The Impact of Computer Use, Computer Skills and Computer Use Intensity: Evidence from WERS 2004
AbstractComputers and ICT have changed the way we live and work. The latest WERS 2004 provides a snapshot of how using ICT at the workplace has changed our working lives. Various studies have suggested that the use of a computer at work boosted earnings by as much as 20%. Others suggest this reported impact is due to unobserved heterogeneity. Using excellent data from the WERS employer-employee matched data we compare OLS estimates with those from estimations which include controls for establishments, industrial sectors and occupations and use control function, treatment effects models and Instrumental Variable estimation. We show that the results of OLS estimation grossly overestimate the return to computer use but that including occupation controls, reduces the return to between 3-10%. We explore the return on different IT skills and also find a return to the intensity of computer use as measured by the number of tasks a computer is used for.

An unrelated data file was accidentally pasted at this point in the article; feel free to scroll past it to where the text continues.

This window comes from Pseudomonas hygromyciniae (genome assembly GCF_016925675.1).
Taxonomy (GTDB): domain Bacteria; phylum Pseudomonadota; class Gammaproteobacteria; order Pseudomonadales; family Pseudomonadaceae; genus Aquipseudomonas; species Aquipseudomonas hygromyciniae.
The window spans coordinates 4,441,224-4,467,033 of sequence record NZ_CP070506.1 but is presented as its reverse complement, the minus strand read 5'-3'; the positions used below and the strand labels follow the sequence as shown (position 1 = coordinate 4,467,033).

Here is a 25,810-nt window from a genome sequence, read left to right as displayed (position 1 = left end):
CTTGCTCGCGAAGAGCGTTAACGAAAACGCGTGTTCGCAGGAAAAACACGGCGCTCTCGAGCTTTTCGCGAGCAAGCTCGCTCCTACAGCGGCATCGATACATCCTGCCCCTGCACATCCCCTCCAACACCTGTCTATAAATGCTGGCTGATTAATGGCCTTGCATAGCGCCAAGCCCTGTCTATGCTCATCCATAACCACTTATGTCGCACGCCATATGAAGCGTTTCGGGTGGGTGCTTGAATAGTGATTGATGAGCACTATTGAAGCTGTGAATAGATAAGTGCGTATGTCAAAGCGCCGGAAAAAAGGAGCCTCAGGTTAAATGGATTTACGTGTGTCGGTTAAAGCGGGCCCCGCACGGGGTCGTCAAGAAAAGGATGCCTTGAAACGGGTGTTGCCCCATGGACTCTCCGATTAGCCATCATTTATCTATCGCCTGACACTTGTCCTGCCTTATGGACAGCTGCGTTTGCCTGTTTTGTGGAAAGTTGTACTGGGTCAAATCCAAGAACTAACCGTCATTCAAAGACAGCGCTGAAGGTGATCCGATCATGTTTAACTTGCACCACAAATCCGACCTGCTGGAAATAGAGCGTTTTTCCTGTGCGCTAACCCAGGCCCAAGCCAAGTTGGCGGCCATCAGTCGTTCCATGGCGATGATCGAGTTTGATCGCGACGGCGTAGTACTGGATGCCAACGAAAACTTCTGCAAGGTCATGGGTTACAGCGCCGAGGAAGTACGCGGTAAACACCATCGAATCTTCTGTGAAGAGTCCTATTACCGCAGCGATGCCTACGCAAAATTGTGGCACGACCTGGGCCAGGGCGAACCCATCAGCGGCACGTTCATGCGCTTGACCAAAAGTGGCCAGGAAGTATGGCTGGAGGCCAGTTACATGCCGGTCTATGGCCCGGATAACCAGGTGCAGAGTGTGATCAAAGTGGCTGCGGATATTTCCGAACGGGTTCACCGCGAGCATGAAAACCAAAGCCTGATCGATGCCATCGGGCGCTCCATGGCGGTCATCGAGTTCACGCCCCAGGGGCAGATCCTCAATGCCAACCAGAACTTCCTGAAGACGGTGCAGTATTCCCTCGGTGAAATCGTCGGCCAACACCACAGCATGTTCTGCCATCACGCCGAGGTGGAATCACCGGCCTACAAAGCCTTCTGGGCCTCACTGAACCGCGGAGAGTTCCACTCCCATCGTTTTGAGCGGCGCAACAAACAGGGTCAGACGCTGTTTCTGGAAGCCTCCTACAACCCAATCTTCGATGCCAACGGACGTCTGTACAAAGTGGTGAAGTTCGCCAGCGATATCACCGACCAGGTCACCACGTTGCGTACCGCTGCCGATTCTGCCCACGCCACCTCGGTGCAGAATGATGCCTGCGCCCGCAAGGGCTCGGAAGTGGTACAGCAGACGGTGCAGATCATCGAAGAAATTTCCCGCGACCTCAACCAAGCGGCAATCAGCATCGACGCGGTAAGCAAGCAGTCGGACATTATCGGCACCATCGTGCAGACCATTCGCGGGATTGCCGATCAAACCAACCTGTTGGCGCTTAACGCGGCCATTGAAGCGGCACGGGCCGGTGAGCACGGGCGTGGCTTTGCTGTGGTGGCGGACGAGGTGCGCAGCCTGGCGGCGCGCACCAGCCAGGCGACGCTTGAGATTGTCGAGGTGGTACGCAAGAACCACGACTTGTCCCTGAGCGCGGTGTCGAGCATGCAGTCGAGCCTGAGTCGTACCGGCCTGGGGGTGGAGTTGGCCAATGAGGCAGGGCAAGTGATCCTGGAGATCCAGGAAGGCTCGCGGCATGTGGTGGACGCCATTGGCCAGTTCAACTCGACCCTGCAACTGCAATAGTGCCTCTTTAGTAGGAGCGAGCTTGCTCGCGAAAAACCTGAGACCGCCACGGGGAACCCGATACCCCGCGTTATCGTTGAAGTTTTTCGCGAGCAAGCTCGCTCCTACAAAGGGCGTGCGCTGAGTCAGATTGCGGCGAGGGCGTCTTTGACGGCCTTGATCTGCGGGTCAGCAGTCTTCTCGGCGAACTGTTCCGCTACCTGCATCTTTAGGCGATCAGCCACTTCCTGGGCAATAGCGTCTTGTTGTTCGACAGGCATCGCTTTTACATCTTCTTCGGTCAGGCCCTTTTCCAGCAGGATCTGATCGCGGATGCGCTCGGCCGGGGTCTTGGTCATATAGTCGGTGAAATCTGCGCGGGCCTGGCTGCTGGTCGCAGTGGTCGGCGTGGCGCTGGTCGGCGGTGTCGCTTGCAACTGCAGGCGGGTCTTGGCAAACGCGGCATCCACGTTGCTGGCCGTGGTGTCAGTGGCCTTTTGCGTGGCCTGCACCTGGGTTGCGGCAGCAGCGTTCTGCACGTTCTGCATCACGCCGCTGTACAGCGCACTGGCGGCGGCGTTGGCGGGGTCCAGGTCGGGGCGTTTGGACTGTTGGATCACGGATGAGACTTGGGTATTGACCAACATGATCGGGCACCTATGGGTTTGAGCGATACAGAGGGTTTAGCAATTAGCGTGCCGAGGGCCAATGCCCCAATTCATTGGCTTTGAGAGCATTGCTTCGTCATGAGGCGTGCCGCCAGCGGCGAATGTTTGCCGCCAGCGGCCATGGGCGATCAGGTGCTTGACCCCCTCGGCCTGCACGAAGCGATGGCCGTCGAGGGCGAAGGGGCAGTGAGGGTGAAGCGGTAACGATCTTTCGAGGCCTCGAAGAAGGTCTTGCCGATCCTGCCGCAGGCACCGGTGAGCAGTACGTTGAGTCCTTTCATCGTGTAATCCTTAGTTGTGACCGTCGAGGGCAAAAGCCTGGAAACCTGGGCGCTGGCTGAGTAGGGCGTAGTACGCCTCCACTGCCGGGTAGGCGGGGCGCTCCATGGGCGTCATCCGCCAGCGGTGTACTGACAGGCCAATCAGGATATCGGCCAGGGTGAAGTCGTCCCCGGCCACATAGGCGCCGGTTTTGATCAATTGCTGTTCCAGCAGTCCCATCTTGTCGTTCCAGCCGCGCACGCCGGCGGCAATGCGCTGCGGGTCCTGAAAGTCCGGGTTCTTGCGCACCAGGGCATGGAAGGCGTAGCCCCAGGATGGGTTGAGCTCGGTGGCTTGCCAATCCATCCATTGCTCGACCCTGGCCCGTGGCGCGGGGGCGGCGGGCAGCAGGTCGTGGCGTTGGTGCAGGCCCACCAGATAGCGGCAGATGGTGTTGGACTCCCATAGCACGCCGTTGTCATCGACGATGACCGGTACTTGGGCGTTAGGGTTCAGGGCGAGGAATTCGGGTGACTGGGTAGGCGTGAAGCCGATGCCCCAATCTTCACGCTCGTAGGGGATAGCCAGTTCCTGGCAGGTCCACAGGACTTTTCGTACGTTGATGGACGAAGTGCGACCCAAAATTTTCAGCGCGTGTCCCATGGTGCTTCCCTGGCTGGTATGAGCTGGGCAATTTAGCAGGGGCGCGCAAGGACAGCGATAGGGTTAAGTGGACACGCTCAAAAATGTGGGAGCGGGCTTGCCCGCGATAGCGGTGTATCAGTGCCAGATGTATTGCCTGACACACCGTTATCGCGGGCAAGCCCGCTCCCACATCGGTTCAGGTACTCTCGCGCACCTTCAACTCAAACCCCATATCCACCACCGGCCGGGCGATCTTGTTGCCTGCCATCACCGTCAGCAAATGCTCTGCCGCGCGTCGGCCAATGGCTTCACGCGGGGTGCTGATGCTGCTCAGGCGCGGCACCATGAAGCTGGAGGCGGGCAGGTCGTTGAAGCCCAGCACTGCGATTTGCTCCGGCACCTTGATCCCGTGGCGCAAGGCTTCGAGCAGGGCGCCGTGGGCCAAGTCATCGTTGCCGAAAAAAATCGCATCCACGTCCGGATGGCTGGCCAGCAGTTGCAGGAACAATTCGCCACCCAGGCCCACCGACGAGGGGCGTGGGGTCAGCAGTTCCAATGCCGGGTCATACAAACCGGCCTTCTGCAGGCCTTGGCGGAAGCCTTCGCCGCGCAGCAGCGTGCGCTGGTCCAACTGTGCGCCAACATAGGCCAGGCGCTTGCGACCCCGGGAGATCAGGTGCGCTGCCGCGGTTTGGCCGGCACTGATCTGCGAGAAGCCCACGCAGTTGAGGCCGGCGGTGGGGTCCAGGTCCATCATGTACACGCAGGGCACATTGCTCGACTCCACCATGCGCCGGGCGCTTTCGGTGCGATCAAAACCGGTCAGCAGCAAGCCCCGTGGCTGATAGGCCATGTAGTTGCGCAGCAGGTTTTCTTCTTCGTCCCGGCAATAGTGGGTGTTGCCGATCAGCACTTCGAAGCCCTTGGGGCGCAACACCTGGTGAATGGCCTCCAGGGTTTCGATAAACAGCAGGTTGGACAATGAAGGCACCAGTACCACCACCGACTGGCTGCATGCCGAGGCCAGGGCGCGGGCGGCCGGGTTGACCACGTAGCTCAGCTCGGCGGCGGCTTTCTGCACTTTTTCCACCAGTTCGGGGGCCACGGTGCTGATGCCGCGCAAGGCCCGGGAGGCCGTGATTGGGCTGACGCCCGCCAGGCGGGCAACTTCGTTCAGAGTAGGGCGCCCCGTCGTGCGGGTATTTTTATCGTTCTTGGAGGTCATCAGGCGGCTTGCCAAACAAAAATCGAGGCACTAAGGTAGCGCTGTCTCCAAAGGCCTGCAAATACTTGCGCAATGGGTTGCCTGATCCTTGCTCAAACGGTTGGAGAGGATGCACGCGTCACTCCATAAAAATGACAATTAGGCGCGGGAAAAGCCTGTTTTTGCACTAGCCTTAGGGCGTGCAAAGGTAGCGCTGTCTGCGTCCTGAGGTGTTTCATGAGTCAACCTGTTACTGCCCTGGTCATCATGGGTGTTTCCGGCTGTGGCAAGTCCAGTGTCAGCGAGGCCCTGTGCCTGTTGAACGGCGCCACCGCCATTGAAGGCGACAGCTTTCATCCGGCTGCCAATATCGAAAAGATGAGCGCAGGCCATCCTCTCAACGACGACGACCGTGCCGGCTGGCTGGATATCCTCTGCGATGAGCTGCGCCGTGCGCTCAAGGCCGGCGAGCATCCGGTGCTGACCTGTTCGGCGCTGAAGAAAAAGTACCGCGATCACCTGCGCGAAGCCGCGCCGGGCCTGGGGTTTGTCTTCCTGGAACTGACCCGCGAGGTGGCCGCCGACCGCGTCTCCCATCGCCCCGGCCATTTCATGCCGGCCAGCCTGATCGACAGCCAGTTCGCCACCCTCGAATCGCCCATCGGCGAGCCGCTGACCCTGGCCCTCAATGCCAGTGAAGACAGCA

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Bibliographic InfoPaper provided by Centre for the Economics of Education, LSE in its series CEE Discussion Papers with number 0081.
Date of creation: Aug 2007
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Other versions of this item:
- Peter Dolton & Panu Pelkonen, 2007. "The impact of computer use, computer skills and computer use intensity: evidence from WERS 2004," LSE Research Online Documents on Economics 19389, London School of Economics and Political Science, LSE Library.
- R14 - Urban, Rural, Regional, Real Estate, and Transportation Economics - - General Regional Economics - - - Land Use Patterns
- J01 - Labor and Demographic Economics - - General - - - Labor Economics: General
This paper has been announced in the following NEP Reports:
- NEP-ALL-2008-08-14 (All new papers)
- NEP-ICT-2008-08-14 (Information & Communication Technologies)
- NEP-LAB-2008-08-14 (Labour Economics)
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